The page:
In recent years, a new drug class called PDE5 inhibiters has been developed to help men with erectile dysfunction (ED). Viagra, which was introduced onto the market in 1998, was the first of these drugs. Levitra was the second, and was approved by the food and Drug Administration (“FDA”) in 2003. Although Levitra is similar to Viagra in many ways, Levitra supposedly works longer and may cause fewer side effects.

Erectile dysfunction used to be blamed solely on psychological factors. However, with drugs like Levitra, we now know that erectile dysfunction can also be a physical problem. For example, problems like diabetes, cardiovascular disease, and high blood pressure can cause difficulties in getting and maintaining an erection.

Before drugs like Levitra, erectile dysfunction was treated with injections directly into the penis or with penile implants. With Levitra, however, these unpleasant and invasive treatments are no longer necessary. Now, men with ED can simply take a Levitra tablet and they will be able to engage in sexual activity.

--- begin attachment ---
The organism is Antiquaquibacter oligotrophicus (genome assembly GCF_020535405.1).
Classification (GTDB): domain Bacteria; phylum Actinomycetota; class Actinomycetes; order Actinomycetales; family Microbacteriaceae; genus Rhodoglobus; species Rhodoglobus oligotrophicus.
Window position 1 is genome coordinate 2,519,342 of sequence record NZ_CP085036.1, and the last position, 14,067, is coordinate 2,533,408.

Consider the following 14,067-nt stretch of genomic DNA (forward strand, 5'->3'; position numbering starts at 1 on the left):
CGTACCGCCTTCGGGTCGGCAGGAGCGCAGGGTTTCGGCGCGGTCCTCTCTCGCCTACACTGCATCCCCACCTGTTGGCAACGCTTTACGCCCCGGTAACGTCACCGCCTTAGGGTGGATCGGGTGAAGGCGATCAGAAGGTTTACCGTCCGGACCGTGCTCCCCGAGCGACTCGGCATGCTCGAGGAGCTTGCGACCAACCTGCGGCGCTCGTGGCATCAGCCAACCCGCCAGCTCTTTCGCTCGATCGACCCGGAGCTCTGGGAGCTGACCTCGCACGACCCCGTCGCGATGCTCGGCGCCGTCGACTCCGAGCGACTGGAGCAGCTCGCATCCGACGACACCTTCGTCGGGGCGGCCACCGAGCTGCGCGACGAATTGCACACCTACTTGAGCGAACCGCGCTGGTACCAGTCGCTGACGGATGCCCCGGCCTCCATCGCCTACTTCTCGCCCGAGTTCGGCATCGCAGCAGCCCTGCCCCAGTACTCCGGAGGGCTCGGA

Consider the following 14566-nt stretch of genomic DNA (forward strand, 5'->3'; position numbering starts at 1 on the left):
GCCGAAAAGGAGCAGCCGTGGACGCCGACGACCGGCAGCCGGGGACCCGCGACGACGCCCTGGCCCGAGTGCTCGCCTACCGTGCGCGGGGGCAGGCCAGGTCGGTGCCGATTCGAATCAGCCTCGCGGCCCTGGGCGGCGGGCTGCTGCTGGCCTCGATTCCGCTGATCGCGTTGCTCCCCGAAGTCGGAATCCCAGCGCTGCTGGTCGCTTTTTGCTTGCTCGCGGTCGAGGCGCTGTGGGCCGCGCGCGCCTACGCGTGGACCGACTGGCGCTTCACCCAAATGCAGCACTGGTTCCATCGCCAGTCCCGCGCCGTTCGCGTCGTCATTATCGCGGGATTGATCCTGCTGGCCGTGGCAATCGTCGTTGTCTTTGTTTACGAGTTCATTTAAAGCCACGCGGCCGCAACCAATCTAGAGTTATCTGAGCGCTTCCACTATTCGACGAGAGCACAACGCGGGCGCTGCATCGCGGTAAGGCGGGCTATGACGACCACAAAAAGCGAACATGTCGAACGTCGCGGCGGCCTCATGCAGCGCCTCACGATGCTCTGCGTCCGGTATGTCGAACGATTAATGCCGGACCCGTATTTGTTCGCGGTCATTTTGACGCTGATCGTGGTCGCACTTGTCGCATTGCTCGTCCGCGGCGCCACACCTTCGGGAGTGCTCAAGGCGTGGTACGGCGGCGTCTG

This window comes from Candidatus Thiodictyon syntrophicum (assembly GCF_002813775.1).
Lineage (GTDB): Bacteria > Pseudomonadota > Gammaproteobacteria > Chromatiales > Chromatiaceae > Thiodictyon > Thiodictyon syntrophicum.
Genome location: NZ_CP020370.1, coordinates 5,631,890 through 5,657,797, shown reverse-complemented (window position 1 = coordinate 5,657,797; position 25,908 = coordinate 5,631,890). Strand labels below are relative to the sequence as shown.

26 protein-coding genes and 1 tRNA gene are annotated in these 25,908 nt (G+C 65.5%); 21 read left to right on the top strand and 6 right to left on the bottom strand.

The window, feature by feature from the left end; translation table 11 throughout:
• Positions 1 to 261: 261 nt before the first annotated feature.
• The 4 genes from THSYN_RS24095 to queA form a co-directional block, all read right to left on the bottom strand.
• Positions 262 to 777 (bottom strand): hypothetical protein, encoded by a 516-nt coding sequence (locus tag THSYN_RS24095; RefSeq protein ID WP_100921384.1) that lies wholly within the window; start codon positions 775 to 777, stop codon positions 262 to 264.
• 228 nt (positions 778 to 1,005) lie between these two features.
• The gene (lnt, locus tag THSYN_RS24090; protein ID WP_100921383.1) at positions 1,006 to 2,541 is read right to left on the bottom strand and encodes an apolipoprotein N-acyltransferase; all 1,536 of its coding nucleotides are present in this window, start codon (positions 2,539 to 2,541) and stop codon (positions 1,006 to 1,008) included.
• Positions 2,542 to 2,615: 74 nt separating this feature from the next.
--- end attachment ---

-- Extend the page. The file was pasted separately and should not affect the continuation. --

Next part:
How Levitra Works

A common misconception is that Levitra in an aphrodisiac. However, Levitra does not make men desire sex. It works on the body, not on the mind. Specifically, Levitra works by relaxing arteries in the penis so that blood can flow into the penis. As a result, when a man is sexually stimulated, he is able to get and maintain an erection adequate for sex.

The recommended Levitra dose is 10 mg taken 1 hour before sexual activity. However, a higher dose of 20 mg is available for patients who do not respond to the 10 mg dose. Two lower Levitra doses, 2.5 mg and 5.0 mg, are also available, and may be necessary for patients taking other medicines or who have certain medical conditions. In addition, Levitra should not be used more than once a day.

In recent years, ED drugs like Levitra, Viagra, and Cialis have been linked to serious side effects such as blindness and hearing loss. If you or a family member took an ED drug and suffered a serious side effect, you may be entitled to compensation for you injuries. Contact our experienced lawyers today to learn more.

Published November 17, 2011 by